The elections in Germany didn’t produce much in the way of surprises, with Chancellor Angela Merkel relatively easily cruising to victory, though by a noticeably slimmer margin than last time. The real news coming out of that contest wasn’t the overall winner, but rather the shifts in support for the rest of the players and the shrinking of Merkel’s ruling coalition.

German Chancellor Angela Merkel, victorious in national elections but wounded by a fall in support for her party and a sharp rise for the far right, faced the complex task Monday of cobbling together a government for her fourth and final term.

The Sunday vote left Merkel’s center-right Christian Democratic Union (CDU) well ahead of all other parties in the race for the German Parliament, known as the Bundestag.

But the party’s support fell well short of the mark it set four years ago, and her coalition partner, the center-left Social Democrats (SPD), faced a similarly steep decline.

The two biggest surprises came from the left and right wings of German politics respectively. On the right, the Alternative for Germany (AfD) party, which has been fighting Merkel’s open border policies and opposing the ongoing Islamist leaning shift in their nation, outperformed their poll numbers and took roughly 13%. They will now be represented in the Bundestag, the first time a right wing party has managed the feat in more than fifty years.

From the left there was a very different sort of surprise. First of all, Merkel’s Christian Democrats (CDU) had a reliable partner in the equally center left Social Democrats (SPD). But the SDU not only lost quite a few seats themselves, but announced that they would not be partnering with Merkel to form the new coalition government. That leaves Merkel stuck with forming a new alliance with the far left Free Democrats and the Green Party. Those of you who were following our coverage of the Austrian elections last year may recognize this pattern. When right wing candidate Norbert Hofer came within inches of overturning the ruling coalition, they had to throw together a new alliance and a far left, Green Party candidate, Alexander Van der Bellen, wound up becoming President. That was a case of politics making odd bedfellows to be sure, and the results of that race shook up Austrian politics in a way which is still reverberating.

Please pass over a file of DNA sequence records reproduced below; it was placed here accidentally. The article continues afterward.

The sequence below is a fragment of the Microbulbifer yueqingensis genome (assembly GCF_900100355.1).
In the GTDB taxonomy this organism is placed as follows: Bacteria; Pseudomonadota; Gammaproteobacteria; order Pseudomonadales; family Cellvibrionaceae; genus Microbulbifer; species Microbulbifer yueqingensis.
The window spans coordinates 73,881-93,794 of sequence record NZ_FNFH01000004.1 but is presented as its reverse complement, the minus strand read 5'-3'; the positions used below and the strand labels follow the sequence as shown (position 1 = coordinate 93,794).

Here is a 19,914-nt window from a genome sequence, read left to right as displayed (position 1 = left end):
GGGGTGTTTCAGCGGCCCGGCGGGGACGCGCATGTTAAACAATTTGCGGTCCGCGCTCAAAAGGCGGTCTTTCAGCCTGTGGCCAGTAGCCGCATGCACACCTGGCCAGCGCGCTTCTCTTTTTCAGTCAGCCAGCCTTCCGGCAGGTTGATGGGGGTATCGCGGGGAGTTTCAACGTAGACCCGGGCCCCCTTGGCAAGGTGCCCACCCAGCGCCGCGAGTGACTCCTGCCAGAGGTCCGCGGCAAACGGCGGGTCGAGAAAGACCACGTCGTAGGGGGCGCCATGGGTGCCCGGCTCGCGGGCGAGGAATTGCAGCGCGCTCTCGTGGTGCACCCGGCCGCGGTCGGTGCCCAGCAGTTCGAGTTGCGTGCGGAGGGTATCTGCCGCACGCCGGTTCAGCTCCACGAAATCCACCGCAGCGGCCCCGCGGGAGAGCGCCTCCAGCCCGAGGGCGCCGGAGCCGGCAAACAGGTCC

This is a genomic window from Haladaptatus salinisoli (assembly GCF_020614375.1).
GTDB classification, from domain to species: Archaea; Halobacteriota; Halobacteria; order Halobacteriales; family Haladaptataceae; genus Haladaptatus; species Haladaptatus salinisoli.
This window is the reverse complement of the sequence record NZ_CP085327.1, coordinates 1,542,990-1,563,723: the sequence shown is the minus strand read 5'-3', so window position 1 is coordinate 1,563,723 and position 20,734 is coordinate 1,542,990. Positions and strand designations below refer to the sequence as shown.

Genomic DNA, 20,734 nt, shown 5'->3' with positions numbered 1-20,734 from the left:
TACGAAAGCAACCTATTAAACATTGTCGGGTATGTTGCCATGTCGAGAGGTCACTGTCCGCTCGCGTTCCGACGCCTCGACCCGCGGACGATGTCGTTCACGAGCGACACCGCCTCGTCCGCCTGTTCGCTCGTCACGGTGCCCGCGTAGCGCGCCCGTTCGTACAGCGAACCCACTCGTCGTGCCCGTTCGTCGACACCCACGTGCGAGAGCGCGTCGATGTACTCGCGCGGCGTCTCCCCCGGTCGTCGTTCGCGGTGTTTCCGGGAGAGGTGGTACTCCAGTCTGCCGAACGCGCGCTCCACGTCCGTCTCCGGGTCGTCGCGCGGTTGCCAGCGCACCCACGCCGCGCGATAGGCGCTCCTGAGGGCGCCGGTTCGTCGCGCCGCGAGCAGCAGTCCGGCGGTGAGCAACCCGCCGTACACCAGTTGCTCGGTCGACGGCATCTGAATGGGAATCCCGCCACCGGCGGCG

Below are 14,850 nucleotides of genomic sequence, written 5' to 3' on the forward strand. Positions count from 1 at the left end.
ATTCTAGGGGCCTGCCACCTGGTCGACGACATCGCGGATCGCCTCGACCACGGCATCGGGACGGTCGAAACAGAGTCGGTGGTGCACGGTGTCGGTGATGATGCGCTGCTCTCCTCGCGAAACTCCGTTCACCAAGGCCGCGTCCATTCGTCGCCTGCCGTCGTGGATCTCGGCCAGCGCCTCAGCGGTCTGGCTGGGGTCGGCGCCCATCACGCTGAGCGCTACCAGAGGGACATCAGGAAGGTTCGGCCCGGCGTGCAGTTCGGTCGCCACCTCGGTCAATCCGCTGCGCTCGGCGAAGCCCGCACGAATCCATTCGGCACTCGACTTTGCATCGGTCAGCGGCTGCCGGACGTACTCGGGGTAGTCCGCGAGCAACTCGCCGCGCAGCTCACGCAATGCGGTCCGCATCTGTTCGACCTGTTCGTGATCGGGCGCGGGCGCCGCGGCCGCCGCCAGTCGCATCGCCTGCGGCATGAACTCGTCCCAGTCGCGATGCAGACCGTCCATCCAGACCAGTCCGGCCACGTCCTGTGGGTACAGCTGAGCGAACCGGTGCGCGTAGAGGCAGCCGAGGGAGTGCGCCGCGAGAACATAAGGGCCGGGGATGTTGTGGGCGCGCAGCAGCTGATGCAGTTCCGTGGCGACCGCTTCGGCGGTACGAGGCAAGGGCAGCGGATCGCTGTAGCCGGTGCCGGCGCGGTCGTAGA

There’s one other interesting observation to make regarding the German elections. The folks at Conservative Treehouse pointed out that Merkel’s level of support dropped. That’s not news. But her final numbers actually came in worse than President Trump’s latest level of support.

Headlines you won’t see in the U.S. media. According to the latest media report Angela Merkel has won reelection but only garnered 32.9% of the vote (2013 election was 41.5%).

This means in victory Angela Merkel has less support in Germany than Donald Trump has in the U.S. However, don’t expect that reality to stop the global leftist media from selling a narrative of optical success surrounding Merkel’s election. Too funny.

Considering the less than charitable stance that Merkel has taken toward the White House at various points this year, this might give her pause to reflect. Then again, to be fair, the Chancellor’s numbers tend to drift back up after a bruising election fight so it could be a temporary condition. Check back in with us around the first of the year and we should have a better idea as to how well her new coalition is going over in Germany.